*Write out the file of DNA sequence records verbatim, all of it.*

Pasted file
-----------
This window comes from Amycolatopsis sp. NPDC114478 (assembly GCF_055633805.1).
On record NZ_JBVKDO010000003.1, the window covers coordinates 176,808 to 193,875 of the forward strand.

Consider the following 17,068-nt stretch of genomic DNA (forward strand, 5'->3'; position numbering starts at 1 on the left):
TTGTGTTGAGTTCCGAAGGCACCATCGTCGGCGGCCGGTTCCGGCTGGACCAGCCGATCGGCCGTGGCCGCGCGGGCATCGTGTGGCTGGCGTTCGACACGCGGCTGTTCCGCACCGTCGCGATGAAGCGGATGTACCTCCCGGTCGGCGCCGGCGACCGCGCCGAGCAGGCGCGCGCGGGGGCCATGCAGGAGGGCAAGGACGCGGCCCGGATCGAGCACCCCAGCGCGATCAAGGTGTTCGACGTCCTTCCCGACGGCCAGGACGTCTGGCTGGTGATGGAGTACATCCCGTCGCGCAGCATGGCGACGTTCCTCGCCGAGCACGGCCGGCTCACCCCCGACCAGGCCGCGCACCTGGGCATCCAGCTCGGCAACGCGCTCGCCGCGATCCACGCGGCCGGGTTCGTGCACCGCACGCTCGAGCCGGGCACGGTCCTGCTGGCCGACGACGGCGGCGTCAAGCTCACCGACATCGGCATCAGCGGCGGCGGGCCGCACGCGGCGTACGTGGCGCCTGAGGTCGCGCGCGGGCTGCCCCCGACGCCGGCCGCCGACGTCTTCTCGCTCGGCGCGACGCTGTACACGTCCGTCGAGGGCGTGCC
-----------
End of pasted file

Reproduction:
This window comes from Amycolatopsis sp. NPDC114478 (assembly GCF_055633805.1).
On record NZ_JBVKDO010000003.1, the window covers coordinates 176,808 to 193,875 of the forward strand.

Consider the following 17,068-nt stretch of genomic DNA (forward strand, 5'->3'; position numbering starts at 1 on the left):
TTGTGTTGAGTTCCGAAGGCACCATCGTCGGCGGCCGGTTCCGGCTGGACCAGCCGATCGGCCGTGGCCGCGCGGGCATCGTGTGGCTGGCGTTCGACACGCGGCTGTTCCGCACCGTCGCGATGAAGCGGATGTACCTCCCGGTCGGCGCCGGCGACCGCGCCGAGCAGGCGCGCGCGGGGGCCATGCAGGAGGGCAAGGACGCGGCCCGGATCGAGCACCCCAGCGCGATCAAGGTGTTCGACGTCCTTCCCGACGGCCAGGACGTCTGGCTGGTGATGGAGTACATCCCGTCGCGCAGCATGGCGACGTTCCTCGCCGAGCACGGCCGGCTCACCCCCGACCAGGCCGCGCACCTGGGCATCCAGCTCGGCAACGCGCTCGCCGCGATCCACGCGGCCGGGTTCGTGCACCGCACGCTCGAGCCGGGCACGGTCCTGCTGGCCGACGACGGCGGCGTCAAGCTCACCGACATCGGCATCAGCGGCGGCGGGCCGCACGCGGCGTACGTGGCGCCTGAGGTCGCGCGCGGGCTGCCCCCGACGCCGGCCGCCGACGTCTTCTCGCTCGGCGCGACGCTGTACACGTCCGTCGAGGGCGTGCC